Being a parent is one of the toughest jobs on the planet. You do your best to cover the basics, but since kids don’t come with instruction manuals, sometimes you have to get a little creative.
Georgia mom Essence Evans decided to get a little creative when it came to teaching her 5-year-old daughter Brooke about the real-world responsibilities of money management. She shared her tactic on Facebook, but not everyone agreed with her approach.
To begin with, Essence gives her daughter an allowance each week. Brooke is given seven dollars in cash by her mother.
However, to teach Brooke about the real world challenges of fiscal responsibility, Essence then has her daughter pay some of the allowance money back to cover expenses such as rent, food and utilities.
Essence charges Brooke $1 for five different amenities, which totals $5 in bills each week that the young girl must cover with her allowance. The remaining $2 is hers to do with as she pleases.
Essence also explained that the $5 she collects each week for expenses from Brooke secretly goes into an account for the girl’s future. When she is 18 years old, she will have an estimated $3,380 available to her.
(The post itself has been removed, but here is a video that features it. You may pause and read it at your leisure.)
The Facebook post went viral with more than 300,000 shares and more than 43,000 comments, even getting attention from various news outlets.
Part of the reason why it got so much attention was due to the controversy it raised over this mother’s means of teaching her child about money.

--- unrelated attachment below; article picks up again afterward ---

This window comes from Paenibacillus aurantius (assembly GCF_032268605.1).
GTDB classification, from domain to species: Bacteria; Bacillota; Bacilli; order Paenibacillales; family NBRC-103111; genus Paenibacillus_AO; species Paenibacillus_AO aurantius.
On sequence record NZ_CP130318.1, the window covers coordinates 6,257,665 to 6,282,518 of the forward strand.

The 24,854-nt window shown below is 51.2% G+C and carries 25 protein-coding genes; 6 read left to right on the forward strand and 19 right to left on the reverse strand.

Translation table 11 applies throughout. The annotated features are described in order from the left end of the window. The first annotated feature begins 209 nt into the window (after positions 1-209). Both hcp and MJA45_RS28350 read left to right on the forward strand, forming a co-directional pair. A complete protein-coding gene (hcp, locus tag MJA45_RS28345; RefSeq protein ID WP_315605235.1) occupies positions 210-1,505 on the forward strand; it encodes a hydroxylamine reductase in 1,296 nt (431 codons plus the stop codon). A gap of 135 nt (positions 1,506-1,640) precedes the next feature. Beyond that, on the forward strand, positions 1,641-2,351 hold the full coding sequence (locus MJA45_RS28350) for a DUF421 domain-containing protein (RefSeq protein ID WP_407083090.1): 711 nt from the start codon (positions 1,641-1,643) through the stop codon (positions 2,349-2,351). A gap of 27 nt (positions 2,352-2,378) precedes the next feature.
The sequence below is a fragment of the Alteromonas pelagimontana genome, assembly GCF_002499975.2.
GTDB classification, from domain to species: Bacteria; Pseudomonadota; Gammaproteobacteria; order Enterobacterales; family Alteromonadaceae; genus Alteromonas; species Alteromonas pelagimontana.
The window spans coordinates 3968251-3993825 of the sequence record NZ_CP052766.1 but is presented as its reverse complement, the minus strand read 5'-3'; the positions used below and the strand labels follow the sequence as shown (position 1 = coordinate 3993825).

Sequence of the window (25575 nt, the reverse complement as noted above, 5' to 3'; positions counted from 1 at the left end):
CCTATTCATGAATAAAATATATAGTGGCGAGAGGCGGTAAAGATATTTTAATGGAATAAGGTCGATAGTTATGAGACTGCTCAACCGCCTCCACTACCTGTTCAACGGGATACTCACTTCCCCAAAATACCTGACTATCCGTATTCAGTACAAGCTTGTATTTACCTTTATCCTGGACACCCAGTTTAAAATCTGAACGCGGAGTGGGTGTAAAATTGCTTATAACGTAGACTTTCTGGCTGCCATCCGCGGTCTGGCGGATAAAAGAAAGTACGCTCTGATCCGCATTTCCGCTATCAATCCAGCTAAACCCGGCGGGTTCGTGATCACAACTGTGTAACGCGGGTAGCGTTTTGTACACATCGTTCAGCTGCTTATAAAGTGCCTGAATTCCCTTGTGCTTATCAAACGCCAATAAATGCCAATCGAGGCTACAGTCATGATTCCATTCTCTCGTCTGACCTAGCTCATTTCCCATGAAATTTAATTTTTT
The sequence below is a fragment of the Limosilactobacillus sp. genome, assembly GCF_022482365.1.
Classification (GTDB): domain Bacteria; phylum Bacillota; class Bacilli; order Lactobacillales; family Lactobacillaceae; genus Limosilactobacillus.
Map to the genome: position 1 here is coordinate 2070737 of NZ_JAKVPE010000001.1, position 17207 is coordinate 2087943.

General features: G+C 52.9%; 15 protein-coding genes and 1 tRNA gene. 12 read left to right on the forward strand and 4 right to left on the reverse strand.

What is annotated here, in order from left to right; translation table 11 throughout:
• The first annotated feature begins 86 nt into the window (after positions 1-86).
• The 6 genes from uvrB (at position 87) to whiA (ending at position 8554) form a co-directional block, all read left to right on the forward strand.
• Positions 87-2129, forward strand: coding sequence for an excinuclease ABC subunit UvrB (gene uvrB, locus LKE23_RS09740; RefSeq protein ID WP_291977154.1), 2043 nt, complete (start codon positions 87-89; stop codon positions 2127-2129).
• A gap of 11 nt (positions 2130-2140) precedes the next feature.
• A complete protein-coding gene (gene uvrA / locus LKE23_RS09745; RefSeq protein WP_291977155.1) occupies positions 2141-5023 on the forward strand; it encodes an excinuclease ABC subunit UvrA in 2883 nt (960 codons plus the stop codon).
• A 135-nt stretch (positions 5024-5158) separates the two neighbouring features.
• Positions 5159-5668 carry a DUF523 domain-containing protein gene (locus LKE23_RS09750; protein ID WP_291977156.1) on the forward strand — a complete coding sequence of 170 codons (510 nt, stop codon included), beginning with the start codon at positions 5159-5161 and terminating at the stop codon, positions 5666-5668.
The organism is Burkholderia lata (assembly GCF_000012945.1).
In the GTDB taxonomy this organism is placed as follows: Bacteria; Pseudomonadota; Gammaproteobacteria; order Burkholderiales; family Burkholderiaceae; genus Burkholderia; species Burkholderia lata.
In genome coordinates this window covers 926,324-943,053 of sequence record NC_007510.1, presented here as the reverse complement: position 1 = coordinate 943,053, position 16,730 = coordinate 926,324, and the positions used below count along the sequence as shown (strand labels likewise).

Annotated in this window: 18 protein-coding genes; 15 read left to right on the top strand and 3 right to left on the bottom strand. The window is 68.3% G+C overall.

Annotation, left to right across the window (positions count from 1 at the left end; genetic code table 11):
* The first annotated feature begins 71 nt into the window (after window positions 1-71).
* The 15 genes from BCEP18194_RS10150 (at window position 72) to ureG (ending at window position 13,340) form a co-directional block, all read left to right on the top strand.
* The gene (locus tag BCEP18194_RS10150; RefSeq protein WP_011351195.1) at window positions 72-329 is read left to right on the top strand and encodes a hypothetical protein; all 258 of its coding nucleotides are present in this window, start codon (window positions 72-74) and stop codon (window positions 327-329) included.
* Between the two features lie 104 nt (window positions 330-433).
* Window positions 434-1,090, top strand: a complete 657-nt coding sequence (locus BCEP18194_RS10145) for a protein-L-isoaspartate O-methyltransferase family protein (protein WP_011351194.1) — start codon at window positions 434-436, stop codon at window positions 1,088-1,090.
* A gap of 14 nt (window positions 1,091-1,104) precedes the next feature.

The most common criticism revolved around Brooke’s age, some arguing that it was too young for such a real-world lesson.
Others disagreed, praising the “genius” of Essence’s strategy and stating they were going to do the same thing with their own children.
According to a CBN article about money and kids, the average American child is so inundated with commercials that by age 3 they can “can recognize 100 different brand logos.”
Additionally, not only are billions spent on advertising to children, but even kids under the age of 13 collectively have billions of dollars worth of influence on family spending.
Financial guru Dave Ramsey told CBN that “the advertisers have a plan so you must have one too,” adding that it was “neglect” on the part of the parents to not give their children “the character traits necessary to live successfully.”
On his finance blog, Ramsey has advised parents to teach children as young as kindergarten age about money, including about the cost of things.
His strategy includes using money they have earned and saved to pay for items they want, so they can physically see their earnings disappear when spending.
Despite what some parents may think of this creative teaching tool, Essence’s daughter will no doubt have a better idea of how things work in the world.
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